Thursday, 18 March 2010

Plants I Keep Meaning to Plant

There are plants I really love and keep meaning to make room for in my garden. I’ve just been reading an article about Trilliums and reminded myself how much I love them. Ever since I first saw their unusual lily-like flowers shining out of the dappled shade I have wanted some in my garden. They would particularly like conditions in one part of my garden which gets quite a bit of shade from a Beech tree. I just need to juggle a couple of ferns into a different space and I’ll have the perfect place.

The trouble is that they are best transplanted as they start to die back in late June or early July, just when us garden designers are super busy. At this time of year I’ve always got several projects in various stages of design or build and I forget about my careful plans for my own garden, or run out of time to put them into action.

Trilliums are woodland plants and as my garden backs onto a small wood they would work really well. They don’t like to be too wet or too dry which is a tricky balance, but you can help out with mulching and good soil preparation. I’ve got a plentiful supply of leaf mould which makes the perfect mulch and compost for Trilliums. I also know where to get some pine needles, which when composted with some other organic matter suits Trilliums well as a mulch or compost and provides really good drainage.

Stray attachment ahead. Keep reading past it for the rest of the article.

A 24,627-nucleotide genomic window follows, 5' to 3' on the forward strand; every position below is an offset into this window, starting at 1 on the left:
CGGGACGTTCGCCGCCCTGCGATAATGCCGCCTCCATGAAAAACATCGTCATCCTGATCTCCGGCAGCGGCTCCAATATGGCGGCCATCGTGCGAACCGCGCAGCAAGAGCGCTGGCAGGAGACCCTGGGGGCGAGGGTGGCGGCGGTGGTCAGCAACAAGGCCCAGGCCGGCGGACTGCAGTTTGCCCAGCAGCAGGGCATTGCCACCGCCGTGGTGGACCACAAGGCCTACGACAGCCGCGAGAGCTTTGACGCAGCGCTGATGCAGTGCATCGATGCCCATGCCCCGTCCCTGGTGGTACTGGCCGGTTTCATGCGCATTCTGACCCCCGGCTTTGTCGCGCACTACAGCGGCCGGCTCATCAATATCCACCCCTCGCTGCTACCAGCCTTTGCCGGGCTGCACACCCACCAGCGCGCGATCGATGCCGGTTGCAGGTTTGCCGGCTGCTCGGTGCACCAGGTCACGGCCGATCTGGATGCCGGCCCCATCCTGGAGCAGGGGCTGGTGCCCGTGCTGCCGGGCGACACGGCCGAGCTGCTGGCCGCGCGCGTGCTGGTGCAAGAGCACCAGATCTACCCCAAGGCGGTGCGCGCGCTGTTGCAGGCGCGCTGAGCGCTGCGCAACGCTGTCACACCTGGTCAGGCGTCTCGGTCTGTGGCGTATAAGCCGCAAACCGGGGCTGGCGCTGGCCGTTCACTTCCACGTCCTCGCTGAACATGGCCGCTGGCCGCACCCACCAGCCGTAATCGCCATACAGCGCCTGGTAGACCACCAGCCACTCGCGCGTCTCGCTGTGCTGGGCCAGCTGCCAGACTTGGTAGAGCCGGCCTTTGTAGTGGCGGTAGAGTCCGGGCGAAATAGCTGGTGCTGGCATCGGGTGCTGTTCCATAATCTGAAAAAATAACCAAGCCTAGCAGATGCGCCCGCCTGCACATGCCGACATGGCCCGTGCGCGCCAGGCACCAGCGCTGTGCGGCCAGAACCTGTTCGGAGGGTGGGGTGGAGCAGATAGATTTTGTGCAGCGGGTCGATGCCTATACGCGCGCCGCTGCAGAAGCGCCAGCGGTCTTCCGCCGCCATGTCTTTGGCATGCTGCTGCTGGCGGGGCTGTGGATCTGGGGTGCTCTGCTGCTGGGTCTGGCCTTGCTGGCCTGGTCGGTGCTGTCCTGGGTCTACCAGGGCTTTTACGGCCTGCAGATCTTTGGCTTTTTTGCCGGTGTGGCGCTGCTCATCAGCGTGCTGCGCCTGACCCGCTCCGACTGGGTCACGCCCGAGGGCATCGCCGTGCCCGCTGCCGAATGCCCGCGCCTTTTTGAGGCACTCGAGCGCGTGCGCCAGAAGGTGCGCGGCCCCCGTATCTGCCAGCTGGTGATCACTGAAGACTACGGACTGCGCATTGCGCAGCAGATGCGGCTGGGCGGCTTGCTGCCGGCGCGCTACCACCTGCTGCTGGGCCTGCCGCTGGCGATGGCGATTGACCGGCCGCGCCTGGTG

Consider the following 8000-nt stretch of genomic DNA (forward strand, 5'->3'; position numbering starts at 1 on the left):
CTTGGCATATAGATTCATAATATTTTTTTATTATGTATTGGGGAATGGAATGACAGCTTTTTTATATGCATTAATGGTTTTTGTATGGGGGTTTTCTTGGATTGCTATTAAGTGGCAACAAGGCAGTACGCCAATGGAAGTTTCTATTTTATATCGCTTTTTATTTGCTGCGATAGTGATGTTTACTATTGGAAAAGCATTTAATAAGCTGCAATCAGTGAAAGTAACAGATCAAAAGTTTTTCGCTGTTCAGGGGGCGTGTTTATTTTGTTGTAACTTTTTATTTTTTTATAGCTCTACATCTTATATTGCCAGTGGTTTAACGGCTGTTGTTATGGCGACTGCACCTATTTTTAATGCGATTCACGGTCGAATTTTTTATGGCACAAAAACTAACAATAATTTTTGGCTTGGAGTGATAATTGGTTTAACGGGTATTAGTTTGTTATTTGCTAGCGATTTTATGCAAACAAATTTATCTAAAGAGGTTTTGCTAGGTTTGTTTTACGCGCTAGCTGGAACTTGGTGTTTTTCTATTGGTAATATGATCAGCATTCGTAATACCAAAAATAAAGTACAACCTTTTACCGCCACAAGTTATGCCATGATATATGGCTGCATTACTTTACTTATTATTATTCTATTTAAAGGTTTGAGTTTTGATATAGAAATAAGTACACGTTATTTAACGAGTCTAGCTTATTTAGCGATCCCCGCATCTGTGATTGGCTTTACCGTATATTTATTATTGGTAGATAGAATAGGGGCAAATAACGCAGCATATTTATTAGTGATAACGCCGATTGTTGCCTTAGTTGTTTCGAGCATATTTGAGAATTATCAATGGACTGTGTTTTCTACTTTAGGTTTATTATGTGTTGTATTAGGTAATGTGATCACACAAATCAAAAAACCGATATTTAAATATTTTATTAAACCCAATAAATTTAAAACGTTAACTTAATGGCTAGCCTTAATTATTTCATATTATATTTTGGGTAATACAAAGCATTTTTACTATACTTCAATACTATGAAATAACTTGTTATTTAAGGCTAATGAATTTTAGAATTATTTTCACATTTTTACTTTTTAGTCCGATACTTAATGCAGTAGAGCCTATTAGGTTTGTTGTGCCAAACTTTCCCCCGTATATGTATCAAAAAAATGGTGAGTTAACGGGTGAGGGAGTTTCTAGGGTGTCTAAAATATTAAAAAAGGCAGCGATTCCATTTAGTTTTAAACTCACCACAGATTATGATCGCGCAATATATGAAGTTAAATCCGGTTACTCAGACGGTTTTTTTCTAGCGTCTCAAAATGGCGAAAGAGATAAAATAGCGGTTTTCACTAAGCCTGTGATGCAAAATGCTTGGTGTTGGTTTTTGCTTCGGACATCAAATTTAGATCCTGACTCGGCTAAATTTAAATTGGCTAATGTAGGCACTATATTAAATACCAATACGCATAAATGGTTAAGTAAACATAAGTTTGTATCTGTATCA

Trilliums come in a variety of colours, although most commonly in white and all shades of red from dark purple through to pale pink, there is also a yellow variety. You can get double flowered varieties which are gorgeous. Some Trilliums also have wonderful ornamental leaves with dark spots on them. They look exotic, but are not difficult to grow and make a fantastic understory in a woodland planting scheme.

Apparently the Trillium is the wildflower symbol of Ontario – well, you learn something new every day.....

Here’s a link to a site that supplies Trilliums on-line.

If you need any help with any area of your garden, from planting advice please to full garden design, please get in touch by emailing me at, or visit my Web site for other contact details.

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